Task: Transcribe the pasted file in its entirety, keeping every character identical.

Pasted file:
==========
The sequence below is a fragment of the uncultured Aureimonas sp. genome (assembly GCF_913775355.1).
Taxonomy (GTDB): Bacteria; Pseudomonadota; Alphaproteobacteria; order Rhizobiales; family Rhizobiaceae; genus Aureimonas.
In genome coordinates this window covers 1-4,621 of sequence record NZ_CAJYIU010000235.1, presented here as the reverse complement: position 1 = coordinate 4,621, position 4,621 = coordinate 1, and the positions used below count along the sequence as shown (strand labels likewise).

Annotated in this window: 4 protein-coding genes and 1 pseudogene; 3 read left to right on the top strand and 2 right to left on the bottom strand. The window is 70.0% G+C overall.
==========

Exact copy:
The sequence below is a fragment of the uncultured Aureimonas sp. genome (assembly GCF_913775355.1).
Taxonomy (GTDB): Bacteria; Pseudomonadota; Alphaproteobacteria; order Rhizobiales; family Rhizobiaceae; genus Aureimonas.
In genome coordinates this window covers 1-4,621 of sequence record NZ_CAJYIU010000235.1, presented here as the reverse complement: position 1 = coordinate 4,621, position 4,621 = coordinate 1, and the positions used below count along the sequence as shown (strand labels likewise).

Annotated in this window: 4 protein-coding genes and 1 pseudogene; 3 read left to right on the top strand and 2 right to left on the bottom strand. The window is 70.0% G+C overall.